Segundus was about to suggest that they return to Mrs Strange's, when he felt a familiar sensation, one of the increase of magic around him. He just managed to say Major Grant's name before the head of a gray cat appeared in the emptiness in front of them, and then the rest of him, just as though he had done nothing more interesting than walk out from under a bed. The cat sat in the snow and lifted a paw to clean himself, but found it cold and wet, and the next he tried was the same. He noticed the men standing on the street in front of him and walked up, adding his paw prints to the marks Major Grant's boots had already made in the snow. He approached Grant first and then turned to Segundus and meowed at him. Segundus picked the cat up.

"Major Grant, meet Bullfinch."

Major Grant scratched the cat behind the ears and the cat rubbed against his gloved hand.

"It's a fine cat, as far as cats go."

"He is," said Segundus. "I feel we've gotten to know each other well."

"Do you think that it is able to go where they are? It is that where the cat is when it goes-"

Grant titled his head toward the vacant space.

"I'm afraid you're going to get very tired of all the things I don't quite know about magic, Major Grant."

Grant thought about this statement for several seconds.

"I will ask one more question, if you don't mind."

"I don't."

"Do you think he'll come back? Do you think they'll come back?"

Bullfinch lifted a paw and gently touched the front of Segundus' coat. Segundus opened a few buttons and tucked the cat inside.

"Thankfully, you've asked a question I might be able to answer. I asked it myself, a few months ago. John Childermass- I have mentioned him, I think- he believes they will not return, at least in this generation."

"And this John Childermass. He knows what he's talking about?"

"If anyone does, it is he."

The cat in Segundus' coat meowed at them and turned his head to look up at Segundus before blinking himself into a nap.

"Even the cat is cold and tired," he said.

"Yes," said Major Grant. “It’s late, now, isn't it? Let's get a ride back if we can, shall we?"

Segundus followed Major Grant as he walked from the quiet and towards the better lit space further up the street, where a bit of movement and the sound of hooves on stone indicated they might have luck with hiring a hackney.

"Not in this generation?" asked Grant as they walked.

"Excuse me?"

"Your friend says they won't come back in this generation. But your children or grandchildren, perhaps they will meet them."

"I don't think I will marry, Major Grant. But it's a nice thing to think, isn't it?"

"It is," said Major Grant.

They did have luck in the end and the presence of an army officer was enough to allow entry of a cat into the cab along with the human passengers.

Bullfinch, after a few minutes in transit, crawled from Segundus coat onto Grant's lap and following a stretch, curled up and went back to sleep. Grant raised an eyebrow at the cat at first, but then rested a hand on Bullfinch's head and was rewarded with a purr. Grant stared out onto the street as they as they made their way through the town. Segundus could see that the visit to the disappeared house of Jonathan Strange had weighed on him. There was no way propriety would allow Segundus to ask what he had some of suspicion of, why it was that Grant was so affected.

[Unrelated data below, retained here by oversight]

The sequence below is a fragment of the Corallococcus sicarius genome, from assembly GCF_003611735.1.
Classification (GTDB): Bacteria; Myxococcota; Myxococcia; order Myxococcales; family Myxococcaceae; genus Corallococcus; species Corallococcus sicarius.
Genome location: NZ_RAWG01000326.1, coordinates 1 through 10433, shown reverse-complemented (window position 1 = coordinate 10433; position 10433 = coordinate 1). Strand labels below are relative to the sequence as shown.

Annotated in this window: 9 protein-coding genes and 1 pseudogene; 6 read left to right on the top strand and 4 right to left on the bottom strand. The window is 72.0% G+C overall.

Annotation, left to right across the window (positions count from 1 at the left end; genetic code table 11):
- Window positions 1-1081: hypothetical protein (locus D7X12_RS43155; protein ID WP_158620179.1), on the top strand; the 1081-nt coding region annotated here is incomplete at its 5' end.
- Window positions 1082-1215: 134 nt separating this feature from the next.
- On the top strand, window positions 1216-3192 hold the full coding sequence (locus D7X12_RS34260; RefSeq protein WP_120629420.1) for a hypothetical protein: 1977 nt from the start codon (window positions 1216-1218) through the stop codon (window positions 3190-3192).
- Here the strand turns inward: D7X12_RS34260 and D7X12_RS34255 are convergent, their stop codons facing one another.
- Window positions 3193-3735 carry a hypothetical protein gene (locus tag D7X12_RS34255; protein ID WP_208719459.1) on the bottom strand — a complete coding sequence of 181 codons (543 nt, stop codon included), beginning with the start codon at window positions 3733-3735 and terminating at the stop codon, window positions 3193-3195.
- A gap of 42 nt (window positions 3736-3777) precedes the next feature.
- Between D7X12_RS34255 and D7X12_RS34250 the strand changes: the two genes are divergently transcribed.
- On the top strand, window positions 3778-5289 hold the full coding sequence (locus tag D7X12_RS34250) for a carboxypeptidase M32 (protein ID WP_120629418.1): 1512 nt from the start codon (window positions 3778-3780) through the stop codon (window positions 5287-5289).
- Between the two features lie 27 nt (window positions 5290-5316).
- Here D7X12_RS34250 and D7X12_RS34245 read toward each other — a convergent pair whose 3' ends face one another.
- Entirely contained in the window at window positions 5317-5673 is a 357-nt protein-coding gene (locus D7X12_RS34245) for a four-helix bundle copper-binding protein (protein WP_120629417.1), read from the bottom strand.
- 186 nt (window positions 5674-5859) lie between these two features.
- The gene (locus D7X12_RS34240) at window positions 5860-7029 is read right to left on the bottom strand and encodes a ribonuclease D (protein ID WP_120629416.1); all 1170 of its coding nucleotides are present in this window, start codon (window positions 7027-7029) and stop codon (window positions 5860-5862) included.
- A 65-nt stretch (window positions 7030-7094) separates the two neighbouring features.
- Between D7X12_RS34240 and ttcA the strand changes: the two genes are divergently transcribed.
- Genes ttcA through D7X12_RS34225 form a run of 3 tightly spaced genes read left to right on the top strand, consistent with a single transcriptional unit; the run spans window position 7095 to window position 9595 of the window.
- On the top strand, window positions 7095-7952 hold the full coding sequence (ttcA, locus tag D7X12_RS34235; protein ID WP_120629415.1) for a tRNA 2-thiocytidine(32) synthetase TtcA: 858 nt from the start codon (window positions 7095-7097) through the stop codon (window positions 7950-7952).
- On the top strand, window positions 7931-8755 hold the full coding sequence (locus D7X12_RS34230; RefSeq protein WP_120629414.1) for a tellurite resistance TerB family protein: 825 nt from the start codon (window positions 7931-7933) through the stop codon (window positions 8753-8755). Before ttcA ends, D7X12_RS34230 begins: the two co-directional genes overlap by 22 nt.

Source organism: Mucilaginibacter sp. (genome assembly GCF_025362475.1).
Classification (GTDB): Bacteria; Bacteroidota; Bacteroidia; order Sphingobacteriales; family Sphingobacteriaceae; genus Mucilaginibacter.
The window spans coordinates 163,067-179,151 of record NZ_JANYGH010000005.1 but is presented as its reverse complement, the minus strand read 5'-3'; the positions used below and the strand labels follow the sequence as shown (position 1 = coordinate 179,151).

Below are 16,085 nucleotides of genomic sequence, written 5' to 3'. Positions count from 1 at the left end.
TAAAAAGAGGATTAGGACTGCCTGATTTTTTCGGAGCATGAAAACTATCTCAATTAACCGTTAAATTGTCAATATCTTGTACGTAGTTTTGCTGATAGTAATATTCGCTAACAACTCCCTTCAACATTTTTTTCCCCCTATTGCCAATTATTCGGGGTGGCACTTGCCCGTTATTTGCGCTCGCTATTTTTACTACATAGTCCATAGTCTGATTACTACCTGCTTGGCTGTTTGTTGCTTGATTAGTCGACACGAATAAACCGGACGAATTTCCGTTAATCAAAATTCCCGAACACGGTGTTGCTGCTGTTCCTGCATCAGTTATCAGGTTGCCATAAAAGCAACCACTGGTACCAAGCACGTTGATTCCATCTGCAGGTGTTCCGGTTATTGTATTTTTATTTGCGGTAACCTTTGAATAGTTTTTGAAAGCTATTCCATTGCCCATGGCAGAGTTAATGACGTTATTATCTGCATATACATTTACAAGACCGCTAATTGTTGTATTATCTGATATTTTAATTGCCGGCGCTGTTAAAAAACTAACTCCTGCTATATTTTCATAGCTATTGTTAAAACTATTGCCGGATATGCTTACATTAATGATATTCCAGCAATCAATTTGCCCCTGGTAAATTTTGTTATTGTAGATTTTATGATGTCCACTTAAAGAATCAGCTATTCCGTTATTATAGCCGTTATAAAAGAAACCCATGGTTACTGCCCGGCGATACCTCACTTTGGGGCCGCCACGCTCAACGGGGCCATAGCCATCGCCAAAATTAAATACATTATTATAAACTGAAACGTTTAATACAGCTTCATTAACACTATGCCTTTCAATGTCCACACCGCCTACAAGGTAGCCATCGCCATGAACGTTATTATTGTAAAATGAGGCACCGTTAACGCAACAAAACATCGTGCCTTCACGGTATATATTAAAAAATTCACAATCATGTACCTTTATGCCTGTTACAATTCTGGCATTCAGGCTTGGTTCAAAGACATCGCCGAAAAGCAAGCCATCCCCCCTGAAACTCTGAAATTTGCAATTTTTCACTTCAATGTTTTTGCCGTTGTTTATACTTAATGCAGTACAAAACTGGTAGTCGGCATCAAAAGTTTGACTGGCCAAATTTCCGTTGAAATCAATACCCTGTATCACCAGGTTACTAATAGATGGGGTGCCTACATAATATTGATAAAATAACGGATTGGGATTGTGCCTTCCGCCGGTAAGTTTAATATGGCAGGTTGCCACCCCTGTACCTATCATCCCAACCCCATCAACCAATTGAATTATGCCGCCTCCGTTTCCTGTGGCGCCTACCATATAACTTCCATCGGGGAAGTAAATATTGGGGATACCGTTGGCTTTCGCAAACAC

"Miss Flora Greysteel was a guest of Mrs Strange's when I first arrived," said Segundus. "And she told me a story about a woman of Venice who could speak the language of cats."

"Is that so?"

"Yes. She has disappeared, apparently. Maybe one day we will find a translator and we can learn what Bullfinch knows, if he sees Mr Strange and Mr Norrell at all when he travels. We could send messages, as well, in theory, though who would translate them for the magicians I don't know."

Segundus was babbling now and he knew it, but the Major was so obviously sad that he was eager to offer any sort of comfort. It seemed to work. Major Grant smiled weakly down at the cat.

"Well, Bullfinch. You may turn out to be the most useful cat in England. One day."

The rest of the ride was quiet. When they arrived back to Mrs Strange's, Major Colquhoun Grant and John Segundus took Bullfinch the cat to the kitchen, where they gave him a saucer filled with water and a piece of ham they found in the larder. The potential most useful cat in England had that between his teeth when the two men left to go their rooms.

They said good evening to each other and commented on what a pleasant evening it had been.

Having now said their good evenings, the men realized that they had the same destination: the upstairs of Mrs Strange's home, where their rooms were. Major Grant was the first to move up the stairs, Segundus close behind.

"Major Grant," said Segundus, and Grant stopped. "I hope you weren't disappointed by the evening, or saddened. I wish I could tell you for sure that your friend is somewhere where he is happy and safe. John Childermass-"

"You have mentioned him."

"He says that they are where all magicians used to go. It might be that though he misses his loved ones and aches to return home to them, that Mr Strange has found some contentment where he is. And his memory will live on in England. "

"Yes," said Grant. "He was a prolific writer and magician."

"And through those who loved him as well, Major Grant." Segundus, having said what he needed to, quickly relieved them of the quiet that followed. "I am keeping you from your bed, and me from mine. My apologies."

Though it was very late, John Segundus found that once he was in his room, he was not tired after all and sat down to write down his thoughts on the evening and a letter to Mr Honeyfoot and perhaps, if he had the energy, to Childermass.

Grant lay awake in his bed though he too was very tired, listening for true stillness to overtake the house. Sleep overcame him eventually and though he was a light sleeper, not even a solider would have been alerted to the sound of a cat coming up the stairs and falling asleep in the hallway near his door.